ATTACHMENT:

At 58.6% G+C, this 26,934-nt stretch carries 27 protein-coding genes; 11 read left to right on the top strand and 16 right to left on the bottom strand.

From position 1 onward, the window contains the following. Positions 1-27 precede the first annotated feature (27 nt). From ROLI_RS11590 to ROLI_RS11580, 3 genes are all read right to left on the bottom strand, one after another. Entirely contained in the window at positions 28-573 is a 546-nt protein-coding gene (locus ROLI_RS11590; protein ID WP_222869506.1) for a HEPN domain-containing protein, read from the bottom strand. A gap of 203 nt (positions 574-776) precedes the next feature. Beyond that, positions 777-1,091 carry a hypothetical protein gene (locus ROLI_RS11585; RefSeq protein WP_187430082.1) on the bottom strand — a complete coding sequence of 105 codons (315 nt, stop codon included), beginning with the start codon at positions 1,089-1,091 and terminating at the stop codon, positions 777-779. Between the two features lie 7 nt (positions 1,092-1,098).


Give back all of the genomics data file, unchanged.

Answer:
At 58.6% G+C, this 26,934-nt stretch carries 27 protein-coding genes; 11 read left to right on the top strand and 16 right to left on the bottom strand.

From position 1 onward, the window contains the following. Positions 1-27 precede the first annotated feature (27 nt). From ROLI_RS11590 to ROLI_RS11580, 3 genes are all read right to left on the bottom strand, one after another. Entirely contained in the window at positions 28-573 is a 546-nt protein-coding gene (locus ROLI_RS11590; protein ID WP_222869506.1) for a HEPN domain-containing protein, read from the bottom strand. A gap of 203 nt (positions 574-776) precedes the next feature. Beyond that, positions 777-1,091 carry a hypothetical protein gene (locus ROLI_RS11585; RefSeq protein WP_187430082.1) on the bottom strand — a complete coding sequence of 105 codons (315 nt, stop codon included), beginning with the start codon at positions 1,089-1,091 and terminating at the stop codon, positions 777-779. Between the two features lie 7 nt (positions 1,092-1,098).